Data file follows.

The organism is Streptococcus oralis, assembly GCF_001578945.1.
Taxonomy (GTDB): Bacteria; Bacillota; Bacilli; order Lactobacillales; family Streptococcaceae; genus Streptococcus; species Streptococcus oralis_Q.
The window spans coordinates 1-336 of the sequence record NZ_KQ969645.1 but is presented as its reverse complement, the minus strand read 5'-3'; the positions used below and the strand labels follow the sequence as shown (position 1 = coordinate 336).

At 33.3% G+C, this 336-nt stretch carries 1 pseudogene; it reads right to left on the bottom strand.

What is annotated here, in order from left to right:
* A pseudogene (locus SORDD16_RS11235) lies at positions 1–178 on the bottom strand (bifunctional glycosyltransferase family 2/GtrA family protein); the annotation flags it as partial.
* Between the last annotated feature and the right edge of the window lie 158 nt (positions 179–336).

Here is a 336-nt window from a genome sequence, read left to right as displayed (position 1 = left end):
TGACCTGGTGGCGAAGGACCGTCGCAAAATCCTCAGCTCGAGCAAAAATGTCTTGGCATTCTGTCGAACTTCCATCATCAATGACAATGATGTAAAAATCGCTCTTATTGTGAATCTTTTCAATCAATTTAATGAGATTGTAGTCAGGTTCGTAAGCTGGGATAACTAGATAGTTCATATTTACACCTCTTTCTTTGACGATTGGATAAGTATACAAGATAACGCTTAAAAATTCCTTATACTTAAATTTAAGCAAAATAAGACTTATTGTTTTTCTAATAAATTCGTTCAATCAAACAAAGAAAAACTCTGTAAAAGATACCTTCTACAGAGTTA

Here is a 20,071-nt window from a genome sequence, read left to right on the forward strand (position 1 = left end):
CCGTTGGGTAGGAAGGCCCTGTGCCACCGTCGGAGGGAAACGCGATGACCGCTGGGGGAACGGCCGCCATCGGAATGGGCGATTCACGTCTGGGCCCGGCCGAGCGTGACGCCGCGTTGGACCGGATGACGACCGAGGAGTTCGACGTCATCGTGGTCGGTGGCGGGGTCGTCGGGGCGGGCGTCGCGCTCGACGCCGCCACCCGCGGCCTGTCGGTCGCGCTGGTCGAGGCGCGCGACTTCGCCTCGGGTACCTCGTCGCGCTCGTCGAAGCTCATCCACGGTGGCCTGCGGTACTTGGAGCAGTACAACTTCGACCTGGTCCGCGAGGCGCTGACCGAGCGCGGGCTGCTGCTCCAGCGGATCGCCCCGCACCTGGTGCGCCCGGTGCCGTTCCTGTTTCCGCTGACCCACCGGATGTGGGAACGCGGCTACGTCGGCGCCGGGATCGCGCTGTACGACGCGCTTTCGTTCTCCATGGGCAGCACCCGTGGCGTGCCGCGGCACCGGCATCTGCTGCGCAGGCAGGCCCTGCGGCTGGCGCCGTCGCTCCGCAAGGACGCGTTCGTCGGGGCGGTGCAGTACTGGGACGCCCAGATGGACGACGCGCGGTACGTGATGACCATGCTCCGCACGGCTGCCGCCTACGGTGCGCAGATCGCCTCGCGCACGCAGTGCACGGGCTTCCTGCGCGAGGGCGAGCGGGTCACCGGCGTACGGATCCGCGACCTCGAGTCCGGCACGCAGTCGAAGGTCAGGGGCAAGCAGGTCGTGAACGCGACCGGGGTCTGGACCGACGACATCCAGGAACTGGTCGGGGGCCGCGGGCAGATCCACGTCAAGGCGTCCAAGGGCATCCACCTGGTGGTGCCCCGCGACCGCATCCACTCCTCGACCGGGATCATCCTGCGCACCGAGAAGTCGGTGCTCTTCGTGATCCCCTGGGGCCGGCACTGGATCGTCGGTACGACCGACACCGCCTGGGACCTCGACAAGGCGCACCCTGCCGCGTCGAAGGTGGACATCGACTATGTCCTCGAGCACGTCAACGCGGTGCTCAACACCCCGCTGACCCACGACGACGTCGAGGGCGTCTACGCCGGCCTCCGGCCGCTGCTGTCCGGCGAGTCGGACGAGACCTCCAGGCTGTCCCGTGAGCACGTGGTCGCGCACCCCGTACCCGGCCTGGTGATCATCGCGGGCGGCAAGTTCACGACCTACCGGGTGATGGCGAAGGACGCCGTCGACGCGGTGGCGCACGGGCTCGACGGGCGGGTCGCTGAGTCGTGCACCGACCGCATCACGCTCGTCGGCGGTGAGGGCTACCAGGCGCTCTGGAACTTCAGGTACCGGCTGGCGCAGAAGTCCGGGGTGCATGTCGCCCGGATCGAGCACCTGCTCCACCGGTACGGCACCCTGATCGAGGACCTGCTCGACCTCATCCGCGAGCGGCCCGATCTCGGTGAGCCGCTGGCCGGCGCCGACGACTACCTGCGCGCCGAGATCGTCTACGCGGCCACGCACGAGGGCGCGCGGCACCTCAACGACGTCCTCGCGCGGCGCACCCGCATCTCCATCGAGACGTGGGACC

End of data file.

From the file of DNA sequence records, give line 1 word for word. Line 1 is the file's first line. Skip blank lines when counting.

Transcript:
The organism is Streptococcus oralis, assembly GCF_001578945.1.